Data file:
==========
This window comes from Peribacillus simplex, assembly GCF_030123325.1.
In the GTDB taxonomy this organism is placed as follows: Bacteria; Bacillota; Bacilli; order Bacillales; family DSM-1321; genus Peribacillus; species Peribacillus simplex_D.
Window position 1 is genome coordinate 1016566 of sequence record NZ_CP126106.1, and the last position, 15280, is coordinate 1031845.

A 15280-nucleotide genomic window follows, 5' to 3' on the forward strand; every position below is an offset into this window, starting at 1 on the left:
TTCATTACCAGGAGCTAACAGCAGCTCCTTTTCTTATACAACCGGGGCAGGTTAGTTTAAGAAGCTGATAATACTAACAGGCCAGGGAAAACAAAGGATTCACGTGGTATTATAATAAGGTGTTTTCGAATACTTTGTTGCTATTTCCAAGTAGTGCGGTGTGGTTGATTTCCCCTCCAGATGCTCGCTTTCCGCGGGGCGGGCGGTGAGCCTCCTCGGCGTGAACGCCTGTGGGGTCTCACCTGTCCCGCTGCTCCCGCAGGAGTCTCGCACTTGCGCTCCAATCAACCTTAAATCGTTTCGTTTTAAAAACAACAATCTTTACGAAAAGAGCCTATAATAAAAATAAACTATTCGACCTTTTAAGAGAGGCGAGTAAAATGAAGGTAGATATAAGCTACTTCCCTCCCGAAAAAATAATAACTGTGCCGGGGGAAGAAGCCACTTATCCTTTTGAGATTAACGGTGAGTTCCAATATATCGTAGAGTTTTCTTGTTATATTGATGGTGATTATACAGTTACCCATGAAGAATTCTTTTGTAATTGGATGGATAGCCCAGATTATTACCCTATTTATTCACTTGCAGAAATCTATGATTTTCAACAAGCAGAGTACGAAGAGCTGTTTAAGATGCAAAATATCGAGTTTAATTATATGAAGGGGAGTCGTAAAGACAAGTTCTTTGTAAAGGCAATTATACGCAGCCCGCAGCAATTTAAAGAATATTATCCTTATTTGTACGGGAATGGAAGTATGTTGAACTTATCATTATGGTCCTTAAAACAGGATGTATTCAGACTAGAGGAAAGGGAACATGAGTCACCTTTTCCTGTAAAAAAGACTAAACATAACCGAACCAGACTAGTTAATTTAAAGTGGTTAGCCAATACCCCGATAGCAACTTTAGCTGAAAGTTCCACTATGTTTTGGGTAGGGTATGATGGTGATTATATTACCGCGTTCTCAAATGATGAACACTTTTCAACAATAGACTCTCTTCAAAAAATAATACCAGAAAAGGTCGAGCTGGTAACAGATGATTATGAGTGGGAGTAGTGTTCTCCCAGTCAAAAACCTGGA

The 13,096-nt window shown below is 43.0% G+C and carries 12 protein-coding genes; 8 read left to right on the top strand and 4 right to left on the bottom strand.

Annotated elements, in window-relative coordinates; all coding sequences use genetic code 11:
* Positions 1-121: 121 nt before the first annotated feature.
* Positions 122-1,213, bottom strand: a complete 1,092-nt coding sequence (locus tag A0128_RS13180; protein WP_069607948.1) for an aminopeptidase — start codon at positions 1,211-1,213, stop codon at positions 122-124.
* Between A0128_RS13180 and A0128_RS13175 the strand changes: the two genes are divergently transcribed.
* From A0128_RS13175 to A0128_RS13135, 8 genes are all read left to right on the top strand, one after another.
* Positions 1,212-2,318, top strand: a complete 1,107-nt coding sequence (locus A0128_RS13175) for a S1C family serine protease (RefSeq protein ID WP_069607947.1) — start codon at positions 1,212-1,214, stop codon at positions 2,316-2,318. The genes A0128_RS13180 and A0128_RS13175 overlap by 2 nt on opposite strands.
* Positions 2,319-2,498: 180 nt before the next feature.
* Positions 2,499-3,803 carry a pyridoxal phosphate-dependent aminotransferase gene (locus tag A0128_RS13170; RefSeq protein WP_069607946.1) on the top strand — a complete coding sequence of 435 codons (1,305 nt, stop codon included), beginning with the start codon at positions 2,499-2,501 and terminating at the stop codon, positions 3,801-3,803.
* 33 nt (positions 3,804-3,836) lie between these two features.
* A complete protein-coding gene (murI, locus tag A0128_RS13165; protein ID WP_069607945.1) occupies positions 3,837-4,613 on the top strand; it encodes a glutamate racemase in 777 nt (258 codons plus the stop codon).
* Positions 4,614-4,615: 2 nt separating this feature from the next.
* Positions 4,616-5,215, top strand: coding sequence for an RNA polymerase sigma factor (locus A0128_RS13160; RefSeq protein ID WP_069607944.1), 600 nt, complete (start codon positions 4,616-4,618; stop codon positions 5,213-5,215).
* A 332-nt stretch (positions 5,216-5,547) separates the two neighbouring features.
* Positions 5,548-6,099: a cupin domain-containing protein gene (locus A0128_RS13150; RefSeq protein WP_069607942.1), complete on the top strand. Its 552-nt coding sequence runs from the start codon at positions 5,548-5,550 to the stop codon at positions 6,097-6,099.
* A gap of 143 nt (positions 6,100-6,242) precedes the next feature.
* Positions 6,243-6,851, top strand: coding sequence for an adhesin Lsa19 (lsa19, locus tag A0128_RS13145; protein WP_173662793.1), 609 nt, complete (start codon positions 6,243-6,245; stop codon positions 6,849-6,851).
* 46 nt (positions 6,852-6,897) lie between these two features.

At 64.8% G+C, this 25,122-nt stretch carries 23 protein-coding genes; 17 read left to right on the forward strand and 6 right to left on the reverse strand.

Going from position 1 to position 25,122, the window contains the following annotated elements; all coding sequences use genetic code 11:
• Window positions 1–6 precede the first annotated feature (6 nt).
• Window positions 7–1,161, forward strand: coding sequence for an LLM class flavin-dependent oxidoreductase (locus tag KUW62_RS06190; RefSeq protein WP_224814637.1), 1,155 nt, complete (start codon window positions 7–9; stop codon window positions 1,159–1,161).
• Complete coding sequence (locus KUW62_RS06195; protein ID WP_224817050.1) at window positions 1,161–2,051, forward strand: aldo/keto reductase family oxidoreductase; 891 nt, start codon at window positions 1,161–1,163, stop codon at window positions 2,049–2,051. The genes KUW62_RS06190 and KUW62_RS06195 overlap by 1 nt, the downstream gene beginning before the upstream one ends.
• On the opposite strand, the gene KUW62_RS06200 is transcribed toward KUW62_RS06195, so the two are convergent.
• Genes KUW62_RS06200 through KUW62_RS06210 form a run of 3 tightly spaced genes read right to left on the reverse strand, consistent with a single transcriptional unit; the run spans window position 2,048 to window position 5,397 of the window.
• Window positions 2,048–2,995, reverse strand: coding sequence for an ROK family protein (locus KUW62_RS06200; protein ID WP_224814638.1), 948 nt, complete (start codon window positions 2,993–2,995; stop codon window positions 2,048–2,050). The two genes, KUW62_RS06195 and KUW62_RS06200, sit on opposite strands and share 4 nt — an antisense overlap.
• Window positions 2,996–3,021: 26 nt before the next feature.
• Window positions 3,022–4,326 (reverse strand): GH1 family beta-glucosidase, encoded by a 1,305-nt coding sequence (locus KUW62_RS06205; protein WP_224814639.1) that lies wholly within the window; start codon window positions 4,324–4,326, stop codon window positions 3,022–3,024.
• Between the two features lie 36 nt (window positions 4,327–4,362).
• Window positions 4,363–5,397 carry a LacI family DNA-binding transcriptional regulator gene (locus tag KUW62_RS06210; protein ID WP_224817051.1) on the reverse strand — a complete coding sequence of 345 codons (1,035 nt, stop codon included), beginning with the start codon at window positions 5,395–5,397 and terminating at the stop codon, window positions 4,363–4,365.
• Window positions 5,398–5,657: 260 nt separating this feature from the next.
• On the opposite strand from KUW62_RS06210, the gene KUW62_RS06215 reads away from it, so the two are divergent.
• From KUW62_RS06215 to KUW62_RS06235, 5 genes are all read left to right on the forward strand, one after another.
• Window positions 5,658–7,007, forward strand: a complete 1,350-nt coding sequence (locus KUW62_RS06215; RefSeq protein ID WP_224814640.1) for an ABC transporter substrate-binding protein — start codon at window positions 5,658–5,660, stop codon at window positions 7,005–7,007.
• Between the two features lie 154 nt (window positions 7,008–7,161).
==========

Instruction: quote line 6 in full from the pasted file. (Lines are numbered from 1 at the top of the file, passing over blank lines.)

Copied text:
The 13,096-nt window shown below is 43.0% G+C and carries 12 protein-coding genes; 8 read left to right on the top strand and 4 right to left on the bottom strand.